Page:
Advanced Materials

Cover image for Vol. 21 Issue 48

December 28, 2009

Volume 21, Issue 48

Pages 4875–5026

  1. Cover Picture

    1. Top of page
    2. Cover Picture
    3. Inside Front Cover
    4. Contents
    5. Review
    6. Communications
    7. Frontispiece
    8. Communications
    1. Biocompatible Polymers: Structurally Controlled Bio-hybrid Materials Based on Unidirectional Association of Anisotropic Microparticles with Human Endothelial Cells (Adv. Mater. 48/2009)

      Mutsumi Yoshida, Kyung-Ho Roh, Suparna Mandal, Srijanani Bhaskar, Dongwoo Lim, Himabindu Nandivada, Xiaopei Deng and Joerg Lahann

      Article first published online: 21 DEC 2009 | DOI: 10.1002/adma.200990180

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      Biocompatible anisotropic polymer particles with bipolar affinity towards human endothelial cells are a novel type of building blocks for microstructured biohybrid materials, report Joerg Lahann and co-workers on p. 4920. Functional polarity due to two biologically distinct hemispheres has been achieved by synthesis of anisotropic particles via electro-hydrodynamic co-jetting of two different polymer solutions and subsequent selective surface modification.

  2. Inside Front Cover

    1. Top of page
    2. Cover Picture
    3. Inside Front Cover
    4. Contents
    5. Review
    6. Communications
    7. Frontispiece
    8. Communications
    1. Multifunctional Integrated Platforms: Fabrication of Advanced Functional Devices Combining Soft Chemistry with X-ray Lithography in One Step (Adv. Mater. 48/2009)

      Paolo Falcaro, Luca Malfatti, Lisa Vaccari, Heinz Amenitsch, Benedetta Marmiroli, Gianluca Grenci and Plinio Innocenzi

      Article first published online: 21 DEC 2009 | DOI: 10.1002/adma.200990181

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      Combining bottom-up sol–gel assembly with micro- and nanofabrication offers a simple and fast route to develop multifunctional integrated platforms, from microfluidics to microarrays, allowing the chemistry and geometry to be tailored to the application, as reported by Paolo Falcaro, Plinio Innocenzi, and co-workers on p. 4932. The inside cover illustrates different patterns of functionalized surfaces. The background is an example of highly controlled microfluidic interface fabricated combining deep X-rays lithography with sol–gel syntheses.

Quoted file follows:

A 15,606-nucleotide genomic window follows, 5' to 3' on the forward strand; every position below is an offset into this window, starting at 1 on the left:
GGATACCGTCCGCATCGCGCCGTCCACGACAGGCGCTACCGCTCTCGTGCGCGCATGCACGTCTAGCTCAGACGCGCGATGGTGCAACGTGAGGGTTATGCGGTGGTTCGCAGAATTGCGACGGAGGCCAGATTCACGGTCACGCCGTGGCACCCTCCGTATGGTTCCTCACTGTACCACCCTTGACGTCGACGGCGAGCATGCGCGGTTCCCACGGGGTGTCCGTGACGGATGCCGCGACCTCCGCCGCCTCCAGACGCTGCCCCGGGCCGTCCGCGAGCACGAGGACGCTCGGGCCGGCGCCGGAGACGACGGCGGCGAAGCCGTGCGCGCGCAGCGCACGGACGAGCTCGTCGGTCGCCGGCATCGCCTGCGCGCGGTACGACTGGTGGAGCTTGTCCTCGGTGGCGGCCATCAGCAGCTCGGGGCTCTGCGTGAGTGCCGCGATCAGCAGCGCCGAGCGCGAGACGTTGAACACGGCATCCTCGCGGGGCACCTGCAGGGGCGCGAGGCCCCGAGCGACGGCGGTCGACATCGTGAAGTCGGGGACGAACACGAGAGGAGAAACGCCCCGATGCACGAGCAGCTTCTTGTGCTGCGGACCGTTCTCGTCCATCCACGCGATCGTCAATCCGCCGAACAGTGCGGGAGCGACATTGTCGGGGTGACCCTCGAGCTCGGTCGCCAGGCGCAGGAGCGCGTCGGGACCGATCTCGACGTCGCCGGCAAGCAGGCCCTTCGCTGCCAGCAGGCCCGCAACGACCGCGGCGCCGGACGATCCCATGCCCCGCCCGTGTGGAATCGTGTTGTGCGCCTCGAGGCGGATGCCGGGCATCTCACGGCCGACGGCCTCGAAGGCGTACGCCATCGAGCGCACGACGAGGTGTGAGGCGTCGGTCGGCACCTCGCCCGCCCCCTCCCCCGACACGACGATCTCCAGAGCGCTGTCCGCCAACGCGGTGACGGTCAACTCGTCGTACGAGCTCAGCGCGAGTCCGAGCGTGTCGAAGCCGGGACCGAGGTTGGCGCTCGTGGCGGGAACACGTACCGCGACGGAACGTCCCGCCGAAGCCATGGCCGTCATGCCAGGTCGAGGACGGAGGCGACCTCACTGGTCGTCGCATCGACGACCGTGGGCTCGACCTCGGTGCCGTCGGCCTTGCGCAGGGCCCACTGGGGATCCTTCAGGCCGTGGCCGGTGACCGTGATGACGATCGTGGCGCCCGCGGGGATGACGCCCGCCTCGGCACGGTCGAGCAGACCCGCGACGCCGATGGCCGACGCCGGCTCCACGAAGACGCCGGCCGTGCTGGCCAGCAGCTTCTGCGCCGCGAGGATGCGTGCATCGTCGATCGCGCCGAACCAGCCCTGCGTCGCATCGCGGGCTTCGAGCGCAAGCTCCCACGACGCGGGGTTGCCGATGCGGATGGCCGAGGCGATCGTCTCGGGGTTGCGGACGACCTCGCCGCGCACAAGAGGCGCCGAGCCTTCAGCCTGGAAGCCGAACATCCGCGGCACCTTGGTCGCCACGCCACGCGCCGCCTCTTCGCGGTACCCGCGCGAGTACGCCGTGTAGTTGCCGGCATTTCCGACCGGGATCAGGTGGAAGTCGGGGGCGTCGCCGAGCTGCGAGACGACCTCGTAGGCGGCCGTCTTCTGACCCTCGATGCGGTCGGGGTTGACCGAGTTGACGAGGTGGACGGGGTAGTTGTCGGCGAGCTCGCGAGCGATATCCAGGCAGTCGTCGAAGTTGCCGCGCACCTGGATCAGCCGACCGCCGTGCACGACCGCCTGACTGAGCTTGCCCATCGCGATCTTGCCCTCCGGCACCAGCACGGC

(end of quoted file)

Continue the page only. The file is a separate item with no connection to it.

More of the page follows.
3. Contents

    1. Top of page
    2. Cover Picture
    3. Inside Front Cover
    4. Contents
    5. Review
    6. Communications
    7. Frontispiece
    8. Communications
  4. Review

    1. Top of page
    2. Cover Picture
    3. Inside Front Cover
    4. Contents
    5. Review
    6. Communications
    7. Frontispiece
    8. Communications
    1. Gold Nanorods: From Synthesis and Properties to Biological and Biomedical Applications (pages 4880–4910)

      Xiaohua Huang, Svetlana Neretina and Mostafa A. El-Sayed

      Article first published online: 24 JUL 2009 | DOI: 10.1002/adma.200802789

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      Intriguing optical properties suitable for a wide range of applications are exhibited by gold nanorods. In this review, the optical properties are discussed in terms of radiative and nonradiative properties. Various synthetic routes are then outlined, followed by a discussion on nanorod assembly. Current biological and biomedical applications are summarized, with an emphasis on cancer diagnosis and photothermal therapy.

  5. Communications

    1. Top of page
    2. Cover Picture
    3. Inside Front Cover
    4. Contents
    5. Review
    6. Communications
    7. Frontispiece
    8. Communications
    1. Settling the “Dead Layer” Debate in Nanoscale Capacitors (pages 4911–4914)

      Li-Wu Chang, Marin Alexe, James F. Scott and J. Marty Gregg

      Article first published online: 15 AUG 2009 | DOI: 10.1002/adma.200901756

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      Permittivity peaks in single crystal thin film capacitors are strongly suppressed compared to bulk in the case of Pt/SrTiO3/Pt, but are relatively unaffected in Pt/BaTiO3/Pt structures. This is consistent with the recent suggestion that subtle variations in interfacial bonding between the dielectric and electrode are critical in determining the presence or absence of inherent dielectric “dead layers”.

    2. Three-dimensional Electrical Property Mapping with Nanometer Resolution (pages 4915–4919)

      Alexander Alekseev, Anton Efimov, Kangbo Lu and Joachim Loos

      Article first published online: 3 SEP 2009 | DOI: 10.1002/adma.200901754

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      The conductivity behavior of MWCNT networks within the volume of polymer nanocomposite samples is analyzed with nanometer resolution in all three dimensions. It is demonstrated that close to but above the percolation threshold for electrical conduction most of the MWCNTs do not contribute to the conductive network within the nanocomposite.

    3. Structurally Controlled Bio-hybrid Materials Based on Unidirectional Association of Anisotropic Microparticles with Human Endothelial Cells (pages 4920–4925)

      Mutsumi Yoshida, Kyung-Ho Roh, Suparna Mandal, Srijanani Bhaskar, Dongwoo Lim, Himabindu Nandivada, Xiaopei Deng and Joerg Lahann

      Article first published online: 18 SEP 2009 | DOI: 10.1002/adma.200901971

      Thumbnail image of graphical abstract

      Biocompatible anisotropic polymer particles with bipolar affinity towards human endothelial cells are a novel type of building blocks for microstructured bio-hybrid materials. Functional polarity due to two biologically distinct hemispheres (see figure) has been achieved by synthesis of anisotropic particles via electro-hydrodynamic co-jetting of two different polymer solutions and subsequent selective surface modification.

    4. Controlled Deposition of Highly Ordered Soluble Acene Thin Films: Effect of Morphology and Crystal Orientation on Transistor Performance (pages 4926–4931)